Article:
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5.growth and-opportunity-in-bristol
5.growth and-opportunity-in-bristol
5.growth and-opportunity-in-bristol
5.growth and-opportunity-in-bristol
5.growth and-opportunity-in-bristol
5.growth and-opportunity-in-bristol
5.growth and-opportunity-in-bristol
5.growth and-opportunity-in-bristol
5.growth and-opportunity-in-bristol
5.growth and-opportunity-in-bristol
5.growth and-opportunity-in-bristol
5.growth and-opportunity-in-bristol
5.growth and-opportunity-in-bristol
5.growth and-opportunity-in-bristol
5.growth and-opportunity-in-bristol
5.growth and-opportunity-in-bristol
5.growth and-opportunity-in-bristol
5.growth and-opportunity-in-bristol
5.growth and-opportunity-in-bristol
5.growth and-opportunity-in-bristol
5.growth and-opportunity-in-bristol
5.growth and-opportunity-in-bristol
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5.growth and-opportunity-in-bristol

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  • 1. Growth and Opportunity Bristol's Economic Development 2012-25
  • 2. Contents page Leader’s Foreword 2 1. Skills – supporting productivity and inclusion 3 2. Sector Support – promoting innovation and growth 5 3. Enterprise – driving high-growth businesses 7 4. Bristol Temple Quarter Enterprise Zone 9 5. Inward Investment – building upon success 6. Low Carbon Economy – leading edge technology and future growth 13 7. Neighbourhood Economies – contributing to tackling worklessness 15 8. Infrastructure & Connectivity – high speed broadband & rail electrification 17 9. Quality of Life – Bristol’s trump card 1 11 20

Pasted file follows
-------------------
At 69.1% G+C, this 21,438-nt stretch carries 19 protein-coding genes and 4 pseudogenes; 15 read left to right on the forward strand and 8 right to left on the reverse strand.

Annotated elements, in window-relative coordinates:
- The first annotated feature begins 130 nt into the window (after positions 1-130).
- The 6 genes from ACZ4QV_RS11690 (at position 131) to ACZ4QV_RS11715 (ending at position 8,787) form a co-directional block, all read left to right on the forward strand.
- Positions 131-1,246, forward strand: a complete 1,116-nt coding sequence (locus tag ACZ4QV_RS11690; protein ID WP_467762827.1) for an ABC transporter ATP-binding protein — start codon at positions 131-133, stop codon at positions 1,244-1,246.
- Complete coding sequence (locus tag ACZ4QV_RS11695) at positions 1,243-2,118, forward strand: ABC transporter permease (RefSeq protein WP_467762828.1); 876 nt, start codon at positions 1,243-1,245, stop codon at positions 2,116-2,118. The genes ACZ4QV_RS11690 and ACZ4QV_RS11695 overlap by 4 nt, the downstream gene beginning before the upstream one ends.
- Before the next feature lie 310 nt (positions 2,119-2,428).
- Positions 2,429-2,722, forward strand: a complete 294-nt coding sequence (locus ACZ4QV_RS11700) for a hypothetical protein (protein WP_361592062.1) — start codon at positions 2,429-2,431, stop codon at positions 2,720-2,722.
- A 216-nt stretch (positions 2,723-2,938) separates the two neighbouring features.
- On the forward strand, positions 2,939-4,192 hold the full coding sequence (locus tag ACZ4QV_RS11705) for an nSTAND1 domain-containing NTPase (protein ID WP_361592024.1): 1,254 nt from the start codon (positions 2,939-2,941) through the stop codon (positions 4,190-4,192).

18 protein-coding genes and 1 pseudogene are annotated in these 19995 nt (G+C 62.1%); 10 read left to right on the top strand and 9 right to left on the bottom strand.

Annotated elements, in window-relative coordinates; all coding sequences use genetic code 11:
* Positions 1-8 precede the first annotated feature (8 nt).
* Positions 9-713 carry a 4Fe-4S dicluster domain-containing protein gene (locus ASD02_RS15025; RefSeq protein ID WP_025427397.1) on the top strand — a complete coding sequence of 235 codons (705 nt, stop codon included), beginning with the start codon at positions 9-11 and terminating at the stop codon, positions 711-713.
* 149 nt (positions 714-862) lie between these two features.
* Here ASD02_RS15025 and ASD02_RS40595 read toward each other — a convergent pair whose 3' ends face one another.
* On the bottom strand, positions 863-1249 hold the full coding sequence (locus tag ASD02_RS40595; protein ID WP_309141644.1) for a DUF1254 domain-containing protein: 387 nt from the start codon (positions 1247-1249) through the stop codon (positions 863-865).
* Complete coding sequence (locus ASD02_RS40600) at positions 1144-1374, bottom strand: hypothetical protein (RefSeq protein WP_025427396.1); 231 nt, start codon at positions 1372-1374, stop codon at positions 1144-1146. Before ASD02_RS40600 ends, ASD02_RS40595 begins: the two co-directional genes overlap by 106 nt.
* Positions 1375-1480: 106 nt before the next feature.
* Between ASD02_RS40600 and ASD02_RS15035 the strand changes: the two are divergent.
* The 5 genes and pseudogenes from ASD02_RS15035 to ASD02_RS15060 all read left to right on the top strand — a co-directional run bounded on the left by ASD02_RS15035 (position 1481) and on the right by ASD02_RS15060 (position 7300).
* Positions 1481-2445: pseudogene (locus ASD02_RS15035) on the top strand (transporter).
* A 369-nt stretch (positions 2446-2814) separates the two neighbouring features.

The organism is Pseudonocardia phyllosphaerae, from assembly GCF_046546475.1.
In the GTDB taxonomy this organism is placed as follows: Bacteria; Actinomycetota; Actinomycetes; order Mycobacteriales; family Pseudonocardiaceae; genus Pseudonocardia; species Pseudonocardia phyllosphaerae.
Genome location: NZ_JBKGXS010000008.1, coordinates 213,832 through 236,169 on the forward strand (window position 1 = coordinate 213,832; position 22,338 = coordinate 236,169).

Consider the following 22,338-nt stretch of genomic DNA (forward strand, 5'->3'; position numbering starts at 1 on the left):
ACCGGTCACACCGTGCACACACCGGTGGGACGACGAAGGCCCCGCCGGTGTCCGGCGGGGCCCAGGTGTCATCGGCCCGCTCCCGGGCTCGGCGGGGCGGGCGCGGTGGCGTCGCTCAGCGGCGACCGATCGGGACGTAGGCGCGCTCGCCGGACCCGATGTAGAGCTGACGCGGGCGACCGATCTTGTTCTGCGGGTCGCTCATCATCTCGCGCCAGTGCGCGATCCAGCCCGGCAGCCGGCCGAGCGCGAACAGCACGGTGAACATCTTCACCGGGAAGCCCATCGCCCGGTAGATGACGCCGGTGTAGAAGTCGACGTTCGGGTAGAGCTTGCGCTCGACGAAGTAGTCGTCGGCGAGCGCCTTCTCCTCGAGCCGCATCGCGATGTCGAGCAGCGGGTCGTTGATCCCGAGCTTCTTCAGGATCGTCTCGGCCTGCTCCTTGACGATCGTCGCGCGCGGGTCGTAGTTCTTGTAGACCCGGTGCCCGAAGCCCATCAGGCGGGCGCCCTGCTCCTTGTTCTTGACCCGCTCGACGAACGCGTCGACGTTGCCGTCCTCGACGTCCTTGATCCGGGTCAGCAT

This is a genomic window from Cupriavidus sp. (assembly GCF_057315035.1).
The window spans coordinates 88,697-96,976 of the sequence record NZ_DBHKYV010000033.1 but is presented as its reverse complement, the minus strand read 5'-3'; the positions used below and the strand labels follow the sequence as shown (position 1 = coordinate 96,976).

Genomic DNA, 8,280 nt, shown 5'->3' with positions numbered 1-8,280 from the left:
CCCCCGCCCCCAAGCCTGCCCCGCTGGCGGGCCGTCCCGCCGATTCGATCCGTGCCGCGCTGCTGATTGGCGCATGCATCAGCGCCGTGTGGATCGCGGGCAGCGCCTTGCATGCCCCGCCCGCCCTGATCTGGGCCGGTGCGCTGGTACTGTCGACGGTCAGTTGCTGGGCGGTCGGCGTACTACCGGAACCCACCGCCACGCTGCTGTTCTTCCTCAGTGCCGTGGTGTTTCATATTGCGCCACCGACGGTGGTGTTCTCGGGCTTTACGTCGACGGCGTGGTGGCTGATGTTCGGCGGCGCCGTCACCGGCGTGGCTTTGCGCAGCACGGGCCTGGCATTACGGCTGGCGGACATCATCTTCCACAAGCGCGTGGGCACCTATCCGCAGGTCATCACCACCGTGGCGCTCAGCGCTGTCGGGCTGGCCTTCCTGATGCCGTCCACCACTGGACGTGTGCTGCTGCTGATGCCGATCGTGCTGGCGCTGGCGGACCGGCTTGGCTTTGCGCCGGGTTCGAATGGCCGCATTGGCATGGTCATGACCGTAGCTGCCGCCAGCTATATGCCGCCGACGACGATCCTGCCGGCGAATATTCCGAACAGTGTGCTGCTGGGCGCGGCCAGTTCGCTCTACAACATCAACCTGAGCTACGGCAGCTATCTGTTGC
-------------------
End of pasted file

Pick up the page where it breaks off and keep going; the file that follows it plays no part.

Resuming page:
• 3. Economic Development in Bristol Leader’s Foreword Bristol has a strong and rapidly growing economy, but our continued prosperity depends on us aiming always to stay in the fast lane, do more and do it better. Business and investment are attracted to Bristol because of the city’s well-earned reputation for high productivity, a highly skilled workforce, a diverse industrial base, a strong spirit of enterprise and excellent universities and colleges. Bristol lies at the heart of the West of England Local Enterprise Partnership and is home to the Temple Quarter Enterprise Zone, which is expected to create jobs and build on our success. But we cannot afford to rest on our laurels. The Bristol Local Economic Assessment 2011 highlighted weaknesses as well as strengths, concerns as well as opportunities. That’s why we’re now following up with this Economic Development Prospectus, which includes a whole range of propositions designed to tackle the issues and enable us to drive forward sustainable prosperity and improve the lives of all our residents. Councillor Barbara Janke, Leader, Bristol City Council Vice-Chair, West of England Local Enterprise Partnership 2
  • 4. Economic Development in Bristol 1 Skills – supporting productivity and inclusion .......................................... “The shift towards a knowledge-intensive economy has resulted in qualifications and skills becoming increasingly important. Local economies with a highly skilled workforce have significant competitive advantage over other areas, attracting investment and increasing productivity.” (Bristol Local Economic Assessment p. 43) Bristol has a highly skilled workforce. This was highlighted as a key strength by Bristol's Local Economic Assessment 2011 (LEA), which set out the positive impact on levels of productivity and support for "Bristol is a popular option for young and talented people looking to develop their careers." David Macdonald, Communications Manager, Orange. 3 knowledge intensive businesses, creativity and innovation. The LEA also identified as a key challenge in respect of the city’s workforce skills and development, “Developing sufficient and appropriate skills provision to enable employer demand to be met by local supply and enable economic growth to tackle persistent worklessness in some communities.” This suggests that, in addition to building upon the highly skilled workforce, Bristol’s economy will benefit from investment in lower-level skills.